Lots on Joe Biden's introduction of Paul Ryan to heavy machinery.
Paul, meet chainsaw. Chainsaw, eat Paul.
Slant Right's conservative John Houk weeps over how very rude Joe Biden was to poor helpless Paul Ryan. What a difference a day makes. In the morning, we hear boasts about how young, muscular, virile, and tough this Ryan fellow is. That evening we hear indignation about how a kid was bullied by an old guy.
The tactical debate question is how anyone is supposed to answer serial falsehoods delivered in machine gun stacato. Joe Biden became an anti-ballistic human fact checker. At News Corpse, Mark looks into just two examples of deliberate untruths.
Tommy Christopher of Mediaite fame says Ryan was unfairly beaten because he had to fight against two opponents Joe Biden and Mathematics. Tommy also, usefully, provides a complete, yeah complete, transcript from beginning to end.
Bette Noir at Rumproast has fun with the issues as they were covered in the debate, then shares a reaction to the closing remarks. My sense of the last few minutes was that Ryan was recovering from the night's beating. He seemed to be getting stronger until the final statements, at which point he lapsed into the words his mom had made him memorize.
Manifesto Joe of Texas Blues agrees that Joe Biden gently and cheerfully stomped his opponent into a soft squishy warm paste, but cautions that it will come to naught unless President Obama dines on whatever his running mate had for lunch that day.
- James Wigderson is offended by Joltin' Joe. He believes Biden was laughing inappropriately at serious topics. Um, James, he was serious, even passionate, about serious issues. He was laughing at the strange logic and falsehoods of his debating opponent. There is a difference.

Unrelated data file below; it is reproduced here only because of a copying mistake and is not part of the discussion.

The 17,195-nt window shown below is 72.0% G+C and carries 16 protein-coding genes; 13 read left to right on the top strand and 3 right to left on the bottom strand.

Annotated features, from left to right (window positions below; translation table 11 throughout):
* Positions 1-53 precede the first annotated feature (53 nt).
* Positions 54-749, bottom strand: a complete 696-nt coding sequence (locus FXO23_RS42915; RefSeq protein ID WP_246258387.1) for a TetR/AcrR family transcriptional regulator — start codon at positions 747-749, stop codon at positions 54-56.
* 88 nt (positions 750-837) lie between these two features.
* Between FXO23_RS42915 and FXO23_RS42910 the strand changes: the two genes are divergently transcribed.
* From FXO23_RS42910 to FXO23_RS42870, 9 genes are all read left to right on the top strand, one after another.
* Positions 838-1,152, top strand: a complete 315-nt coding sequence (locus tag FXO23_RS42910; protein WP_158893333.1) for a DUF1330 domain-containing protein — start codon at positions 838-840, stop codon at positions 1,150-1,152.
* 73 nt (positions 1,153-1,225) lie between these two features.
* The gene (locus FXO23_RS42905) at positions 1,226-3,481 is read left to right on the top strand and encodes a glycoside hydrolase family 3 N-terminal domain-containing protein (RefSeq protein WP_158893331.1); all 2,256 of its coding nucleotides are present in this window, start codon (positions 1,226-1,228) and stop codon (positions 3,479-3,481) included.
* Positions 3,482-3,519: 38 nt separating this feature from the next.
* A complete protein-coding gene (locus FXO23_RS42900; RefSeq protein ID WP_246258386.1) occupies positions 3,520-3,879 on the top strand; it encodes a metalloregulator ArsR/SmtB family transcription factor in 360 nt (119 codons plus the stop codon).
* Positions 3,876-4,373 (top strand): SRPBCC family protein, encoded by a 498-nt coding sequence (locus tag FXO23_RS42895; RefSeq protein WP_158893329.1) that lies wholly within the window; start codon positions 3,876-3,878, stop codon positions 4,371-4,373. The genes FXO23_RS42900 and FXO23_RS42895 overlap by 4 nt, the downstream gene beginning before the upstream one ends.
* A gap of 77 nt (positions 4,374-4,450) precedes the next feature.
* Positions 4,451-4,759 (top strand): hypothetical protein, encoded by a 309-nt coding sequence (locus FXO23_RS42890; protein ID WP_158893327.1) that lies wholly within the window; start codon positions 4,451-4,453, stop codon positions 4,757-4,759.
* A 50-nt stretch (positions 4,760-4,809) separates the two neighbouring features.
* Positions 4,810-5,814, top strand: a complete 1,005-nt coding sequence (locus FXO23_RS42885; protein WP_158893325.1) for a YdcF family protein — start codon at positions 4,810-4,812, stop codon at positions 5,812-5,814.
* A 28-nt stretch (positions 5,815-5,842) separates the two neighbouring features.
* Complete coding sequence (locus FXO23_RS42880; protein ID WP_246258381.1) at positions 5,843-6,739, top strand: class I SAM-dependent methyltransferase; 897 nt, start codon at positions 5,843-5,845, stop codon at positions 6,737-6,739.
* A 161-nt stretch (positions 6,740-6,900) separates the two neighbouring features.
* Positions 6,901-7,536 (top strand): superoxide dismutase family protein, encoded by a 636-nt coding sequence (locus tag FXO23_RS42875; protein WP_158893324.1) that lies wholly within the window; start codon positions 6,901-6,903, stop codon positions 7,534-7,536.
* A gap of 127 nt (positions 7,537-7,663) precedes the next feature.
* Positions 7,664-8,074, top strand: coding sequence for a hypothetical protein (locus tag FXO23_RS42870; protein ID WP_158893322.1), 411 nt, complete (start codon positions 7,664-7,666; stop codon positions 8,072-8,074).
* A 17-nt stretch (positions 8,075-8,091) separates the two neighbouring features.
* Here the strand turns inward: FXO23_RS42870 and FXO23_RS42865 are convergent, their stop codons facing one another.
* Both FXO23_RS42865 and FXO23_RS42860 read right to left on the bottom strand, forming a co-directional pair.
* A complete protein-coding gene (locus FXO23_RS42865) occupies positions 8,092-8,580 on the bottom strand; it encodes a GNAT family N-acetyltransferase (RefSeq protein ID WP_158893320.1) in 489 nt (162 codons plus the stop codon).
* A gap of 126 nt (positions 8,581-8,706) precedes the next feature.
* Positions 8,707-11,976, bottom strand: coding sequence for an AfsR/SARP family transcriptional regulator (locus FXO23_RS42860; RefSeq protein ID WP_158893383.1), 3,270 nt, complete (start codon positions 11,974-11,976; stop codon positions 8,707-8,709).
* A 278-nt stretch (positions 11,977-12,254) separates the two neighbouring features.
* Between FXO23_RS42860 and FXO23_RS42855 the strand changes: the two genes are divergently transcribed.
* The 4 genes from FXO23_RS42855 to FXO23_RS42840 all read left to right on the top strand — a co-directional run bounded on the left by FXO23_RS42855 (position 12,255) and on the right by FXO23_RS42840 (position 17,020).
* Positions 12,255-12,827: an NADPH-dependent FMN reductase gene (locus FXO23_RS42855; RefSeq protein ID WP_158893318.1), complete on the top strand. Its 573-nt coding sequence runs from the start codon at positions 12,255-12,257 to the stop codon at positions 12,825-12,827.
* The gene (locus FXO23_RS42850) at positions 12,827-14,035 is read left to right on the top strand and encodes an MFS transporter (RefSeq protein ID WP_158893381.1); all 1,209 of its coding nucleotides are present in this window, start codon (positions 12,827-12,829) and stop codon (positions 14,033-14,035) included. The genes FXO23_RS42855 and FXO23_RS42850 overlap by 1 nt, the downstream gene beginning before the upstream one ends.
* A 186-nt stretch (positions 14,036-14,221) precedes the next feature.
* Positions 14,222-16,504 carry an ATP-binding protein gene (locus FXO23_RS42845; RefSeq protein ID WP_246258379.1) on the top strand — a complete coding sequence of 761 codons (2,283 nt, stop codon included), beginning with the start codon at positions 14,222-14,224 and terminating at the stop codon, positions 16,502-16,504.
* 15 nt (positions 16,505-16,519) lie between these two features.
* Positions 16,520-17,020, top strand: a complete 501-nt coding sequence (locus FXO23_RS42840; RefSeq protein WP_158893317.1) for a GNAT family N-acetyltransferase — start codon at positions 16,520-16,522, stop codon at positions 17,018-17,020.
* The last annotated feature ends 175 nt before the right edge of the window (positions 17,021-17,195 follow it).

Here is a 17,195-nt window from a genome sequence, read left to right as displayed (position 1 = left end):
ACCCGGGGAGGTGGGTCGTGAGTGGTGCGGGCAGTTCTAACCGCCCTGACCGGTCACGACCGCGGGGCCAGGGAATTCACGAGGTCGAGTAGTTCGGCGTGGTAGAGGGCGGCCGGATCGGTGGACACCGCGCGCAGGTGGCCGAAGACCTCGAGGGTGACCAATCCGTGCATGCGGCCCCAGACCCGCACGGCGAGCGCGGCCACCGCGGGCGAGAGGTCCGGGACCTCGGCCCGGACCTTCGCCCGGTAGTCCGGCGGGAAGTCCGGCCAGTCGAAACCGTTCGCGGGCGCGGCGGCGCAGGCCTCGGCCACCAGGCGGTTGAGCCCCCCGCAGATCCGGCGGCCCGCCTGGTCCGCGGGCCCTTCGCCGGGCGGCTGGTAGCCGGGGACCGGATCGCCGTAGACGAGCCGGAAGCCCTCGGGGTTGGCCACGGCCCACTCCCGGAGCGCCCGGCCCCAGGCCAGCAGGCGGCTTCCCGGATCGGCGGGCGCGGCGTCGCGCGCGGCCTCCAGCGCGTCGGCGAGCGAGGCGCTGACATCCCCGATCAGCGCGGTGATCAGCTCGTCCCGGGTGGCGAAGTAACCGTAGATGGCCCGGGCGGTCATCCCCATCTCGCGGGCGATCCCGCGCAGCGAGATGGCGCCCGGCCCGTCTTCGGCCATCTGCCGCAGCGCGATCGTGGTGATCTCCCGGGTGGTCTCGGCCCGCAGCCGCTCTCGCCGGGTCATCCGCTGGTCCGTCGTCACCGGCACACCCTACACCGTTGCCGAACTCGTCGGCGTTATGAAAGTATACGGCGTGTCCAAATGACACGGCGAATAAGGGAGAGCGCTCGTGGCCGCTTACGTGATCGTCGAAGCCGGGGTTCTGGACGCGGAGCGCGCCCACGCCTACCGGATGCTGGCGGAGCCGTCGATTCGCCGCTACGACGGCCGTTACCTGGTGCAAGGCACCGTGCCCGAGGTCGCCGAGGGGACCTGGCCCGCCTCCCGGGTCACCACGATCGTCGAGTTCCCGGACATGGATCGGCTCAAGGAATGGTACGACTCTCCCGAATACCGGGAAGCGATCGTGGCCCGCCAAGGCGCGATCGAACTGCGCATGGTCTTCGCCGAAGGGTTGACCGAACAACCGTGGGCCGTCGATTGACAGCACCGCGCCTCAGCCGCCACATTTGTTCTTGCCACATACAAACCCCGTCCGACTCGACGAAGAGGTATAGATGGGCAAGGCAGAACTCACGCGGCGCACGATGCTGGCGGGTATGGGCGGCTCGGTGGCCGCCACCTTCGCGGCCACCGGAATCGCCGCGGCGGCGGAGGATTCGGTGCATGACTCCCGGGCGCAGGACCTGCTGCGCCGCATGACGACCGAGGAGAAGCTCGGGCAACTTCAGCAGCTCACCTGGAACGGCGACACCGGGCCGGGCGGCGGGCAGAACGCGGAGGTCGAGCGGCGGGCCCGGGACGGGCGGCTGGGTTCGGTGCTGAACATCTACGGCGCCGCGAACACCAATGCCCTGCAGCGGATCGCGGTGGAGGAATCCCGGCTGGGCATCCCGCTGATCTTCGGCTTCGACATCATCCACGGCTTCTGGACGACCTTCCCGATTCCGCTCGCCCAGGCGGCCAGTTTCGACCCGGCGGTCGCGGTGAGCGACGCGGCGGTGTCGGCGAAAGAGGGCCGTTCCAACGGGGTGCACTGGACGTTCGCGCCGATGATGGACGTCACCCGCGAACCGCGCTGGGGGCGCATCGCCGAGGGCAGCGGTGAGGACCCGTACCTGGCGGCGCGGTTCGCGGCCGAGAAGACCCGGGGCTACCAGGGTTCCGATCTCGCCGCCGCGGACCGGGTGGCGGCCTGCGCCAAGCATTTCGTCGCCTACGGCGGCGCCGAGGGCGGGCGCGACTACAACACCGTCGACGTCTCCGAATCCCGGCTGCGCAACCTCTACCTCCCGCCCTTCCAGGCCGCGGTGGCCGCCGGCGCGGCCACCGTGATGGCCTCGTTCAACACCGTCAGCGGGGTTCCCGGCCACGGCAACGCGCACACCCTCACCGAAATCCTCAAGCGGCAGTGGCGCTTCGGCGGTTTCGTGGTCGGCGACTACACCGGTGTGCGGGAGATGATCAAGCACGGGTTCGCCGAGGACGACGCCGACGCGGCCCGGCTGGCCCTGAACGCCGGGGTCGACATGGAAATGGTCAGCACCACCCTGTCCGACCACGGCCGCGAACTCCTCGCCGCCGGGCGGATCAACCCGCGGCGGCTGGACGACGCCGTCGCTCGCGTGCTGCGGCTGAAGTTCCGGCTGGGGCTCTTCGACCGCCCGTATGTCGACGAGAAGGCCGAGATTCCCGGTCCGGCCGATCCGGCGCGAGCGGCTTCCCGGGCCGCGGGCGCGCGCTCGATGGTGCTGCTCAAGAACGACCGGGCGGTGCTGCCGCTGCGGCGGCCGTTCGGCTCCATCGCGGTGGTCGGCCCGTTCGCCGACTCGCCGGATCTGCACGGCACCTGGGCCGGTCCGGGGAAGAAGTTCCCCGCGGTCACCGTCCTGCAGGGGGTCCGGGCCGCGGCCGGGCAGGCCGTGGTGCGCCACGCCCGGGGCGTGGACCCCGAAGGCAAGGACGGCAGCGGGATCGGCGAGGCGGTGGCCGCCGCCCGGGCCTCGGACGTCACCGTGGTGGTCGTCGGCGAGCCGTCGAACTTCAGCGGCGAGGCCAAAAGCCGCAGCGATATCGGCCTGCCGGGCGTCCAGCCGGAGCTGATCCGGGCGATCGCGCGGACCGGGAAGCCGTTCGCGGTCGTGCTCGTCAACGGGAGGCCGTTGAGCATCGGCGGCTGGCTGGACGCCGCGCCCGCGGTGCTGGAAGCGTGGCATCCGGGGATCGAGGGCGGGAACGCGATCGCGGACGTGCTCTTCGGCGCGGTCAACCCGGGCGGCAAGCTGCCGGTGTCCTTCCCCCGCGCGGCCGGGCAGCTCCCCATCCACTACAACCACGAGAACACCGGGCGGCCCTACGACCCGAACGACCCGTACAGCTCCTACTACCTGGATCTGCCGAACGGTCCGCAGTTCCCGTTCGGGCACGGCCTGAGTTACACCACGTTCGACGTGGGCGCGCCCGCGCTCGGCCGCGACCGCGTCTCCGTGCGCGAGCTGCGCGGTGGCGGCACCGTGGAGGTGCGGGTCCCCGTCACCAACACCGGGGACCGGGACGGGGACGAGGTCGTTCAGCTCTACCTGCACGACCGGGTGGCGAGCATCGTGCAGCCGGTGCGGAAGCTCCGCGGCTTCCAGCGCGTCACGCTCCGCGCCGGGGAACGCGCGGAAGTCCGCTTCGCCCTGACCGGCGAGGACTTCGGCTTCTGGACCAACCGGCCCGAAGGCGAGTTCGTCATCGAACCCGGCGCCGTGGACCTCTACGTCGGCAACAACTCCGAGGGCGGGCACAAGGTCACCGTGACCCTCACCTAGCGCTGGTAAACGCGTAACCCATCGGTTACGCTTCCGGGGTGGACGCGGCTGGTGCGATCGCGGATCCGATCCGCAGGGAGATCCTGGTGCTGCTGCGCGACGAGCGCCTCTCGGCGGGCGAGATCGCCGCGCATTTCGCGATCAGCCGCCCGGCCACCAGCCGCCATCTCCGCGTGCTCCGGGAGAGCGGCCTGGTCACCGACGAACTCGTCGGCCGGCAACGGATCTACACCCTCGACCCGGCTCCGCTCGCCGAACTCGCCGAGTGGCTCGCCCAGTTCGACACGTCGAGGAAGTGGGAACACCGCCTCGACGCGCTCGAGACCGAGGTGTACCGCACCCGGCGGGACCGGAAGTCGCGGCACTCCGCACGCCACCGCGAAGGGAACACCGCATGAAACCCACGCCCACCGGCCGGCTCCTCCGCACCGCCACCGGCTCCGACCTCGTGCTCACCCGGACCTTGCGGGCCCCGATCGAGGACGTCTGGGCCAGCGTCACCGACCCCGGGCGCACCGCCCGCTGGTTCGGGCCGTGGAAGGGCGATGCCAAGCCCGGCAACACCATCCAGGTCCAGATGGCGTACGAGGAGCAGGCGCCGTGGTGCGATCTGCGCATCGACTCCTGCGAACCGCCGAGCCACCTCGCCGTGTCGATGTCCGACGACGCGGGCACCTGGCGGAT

Not everyone is focused on debates. There are other forms of campaign communication.
Papamoka at Papamoka Straight Talk has an example of a general trend in a Seinfeld campaign, in which the candidate firmly believes in whatever he thinks his audience wants.
Some folks give some profound thought to policy and history beyond one campaign.
Conservative intellectual Julian Sanchez is writing again (Yay!). He contemplates why so many intellectuals favor government solutions to society's problems. He suggests that it is a prejudice promoted by a sort of sociological phenomenon of natural section. I like the dispassionate tone and the assumption of a rockbed motivation of problem solving. His conclusion is worth examining, although I am skeptical. I'd like to see him apply a similar analysis of why conservatives have a predispositon to denying that problems exist or, when they are undeniable, that they are of any import. Here is a modest beginning.
The Heathen Republican defends patriotism by arguing that America's record on slavery was pretty darn good. A weak, but understandable, reaction to a false choice between condemning wrong and promoting a beloved nation. I suggest his aim is more than a little off.
An alternative is to insist that slavery was a horrible national condition, and that patriotism is defined by a dream, is measured by a journey toward a vision. This promotes a more genuine, less strained, pride and love while honestly addressing profound wrongs. The real contest in this nation is between those who celebrate the achievement of freedom as a completed accomplishment, and those who experience the American spirit as a hope and a direction.
Here's an example, as Debra Dickerson goes video with resentment at the notion that there is no racial progress in America. We watch. We learn. Not just about race, but about a more mature way to be human.
Chuck Thinks Right goes FoxLogic on us, with frustration at all the bureaucratic documentation his son and friends go through to get a job. Could it be because of all those anti-immigration regulations? His conclusion: We oughtta do something about them thar immigrants instead of bothering good Americans.
And there are rumors that life exists apart from public policy.
- Vincent is back (Yay-y-y) at A wayfarer's notes. I wonder what sort of freakish evolutionary accident produced this fellow's mentality. He can write about writing and make it provocative and interesting. This time, he tells us about his adventures in book length authorship.
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I heard Biden said after the debate that he hadn't laughed so hard since the last time he saw Macbeth.
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